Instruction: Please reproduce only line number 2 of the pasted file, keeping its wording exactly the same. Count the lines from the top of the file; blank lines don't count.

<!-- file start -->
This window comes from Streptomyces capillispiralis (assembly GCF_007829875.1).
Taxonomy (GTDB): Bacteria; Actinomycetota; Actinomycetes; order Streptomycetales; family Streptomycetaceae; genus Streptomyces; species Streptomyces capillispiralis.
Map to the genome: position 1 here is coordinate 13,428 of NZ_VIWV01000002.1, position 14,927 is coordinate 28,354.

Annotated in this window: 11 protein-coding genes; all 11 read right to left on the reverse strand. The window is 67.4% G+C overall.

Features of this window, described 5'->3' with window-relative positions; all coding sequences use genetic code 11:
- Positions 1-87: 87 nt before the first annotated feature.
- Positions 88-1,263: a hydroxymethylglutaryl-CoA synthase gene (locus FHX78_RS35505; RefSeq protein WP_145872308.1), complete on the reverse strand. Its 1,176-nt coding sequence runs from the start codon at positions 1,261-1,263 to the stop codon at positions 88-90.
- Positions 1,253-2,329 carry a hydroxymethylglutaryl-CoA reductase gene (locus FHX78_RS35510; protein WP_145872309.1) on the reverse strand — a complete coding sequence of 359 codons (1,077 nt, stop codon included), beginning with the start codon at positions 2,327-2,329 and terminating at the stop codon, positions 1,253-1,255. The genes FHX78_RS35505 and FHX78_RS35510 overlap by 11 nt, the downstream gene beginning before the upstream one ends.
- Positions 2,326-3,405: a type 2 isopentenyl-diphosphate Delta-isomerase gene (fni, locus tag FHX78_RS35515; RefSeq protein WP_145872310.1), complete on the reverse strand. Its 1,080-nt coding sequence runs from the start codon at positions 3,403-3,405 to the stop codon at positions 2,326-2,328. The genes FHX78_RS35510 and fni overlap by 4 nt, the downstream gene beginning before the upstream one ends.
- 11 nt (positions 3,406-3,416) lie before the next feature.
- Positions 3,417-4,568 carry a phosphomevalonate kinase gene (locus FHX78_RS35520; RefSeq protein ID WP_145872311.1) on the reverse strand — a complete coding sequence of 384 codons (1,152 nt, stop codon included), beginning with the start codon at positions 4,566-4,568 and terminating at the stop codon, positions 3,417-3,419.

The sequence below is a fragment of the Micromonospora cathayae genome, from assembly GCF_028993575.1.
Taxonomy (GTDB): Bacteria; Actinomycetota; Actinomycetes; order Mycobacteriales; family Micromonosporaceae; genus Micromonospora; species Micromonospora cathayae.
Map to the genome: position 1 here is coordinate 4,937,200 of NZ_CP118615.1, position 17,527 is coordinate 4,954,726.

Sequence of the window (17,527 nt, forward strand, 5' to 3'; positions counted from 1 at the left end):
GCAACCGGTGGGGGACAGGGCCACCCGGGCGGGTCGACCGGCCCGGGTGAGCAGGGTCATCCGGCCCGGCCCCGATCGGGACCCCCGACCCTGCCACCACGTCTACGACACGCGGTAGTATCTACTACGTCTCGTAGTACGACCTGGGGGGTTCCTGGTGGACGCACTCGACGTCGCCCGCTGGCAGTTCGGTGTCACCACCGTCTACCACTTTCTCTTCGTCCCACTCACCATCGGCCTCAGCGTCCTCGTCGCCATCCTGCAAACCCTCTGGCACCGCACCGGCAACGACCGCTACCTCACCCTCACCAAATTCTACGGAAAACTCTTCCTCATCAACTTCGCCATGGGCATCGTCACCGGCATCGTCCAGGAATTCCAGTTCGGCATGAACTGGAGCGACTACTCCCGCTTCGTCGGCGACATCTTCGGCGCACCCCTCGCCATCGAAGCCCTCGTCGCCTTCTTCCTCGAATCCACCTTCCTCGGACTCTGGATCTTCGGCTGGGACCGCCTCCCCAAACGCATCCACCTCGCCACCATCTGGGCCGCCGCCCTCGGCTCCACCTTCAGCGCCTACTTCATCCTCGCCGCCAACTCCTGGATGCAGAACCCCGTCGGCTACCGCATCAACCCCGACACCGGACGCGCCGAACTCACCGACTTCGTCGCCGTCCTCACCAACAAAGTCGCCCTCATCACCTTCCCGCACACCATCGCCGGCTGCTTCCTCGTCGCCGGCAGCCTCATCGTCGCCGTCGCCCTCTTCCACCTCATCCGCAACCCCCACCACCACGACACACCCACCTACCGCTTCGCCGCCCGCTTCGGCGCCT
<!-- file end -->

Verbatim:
Taxonomy (GTDB): Bacteria; Actinomycetota; Actinomycetes; order Streptomycetales; family Streptomycetaceae; genus Streptomyces; species Streptomyces capillispiralis.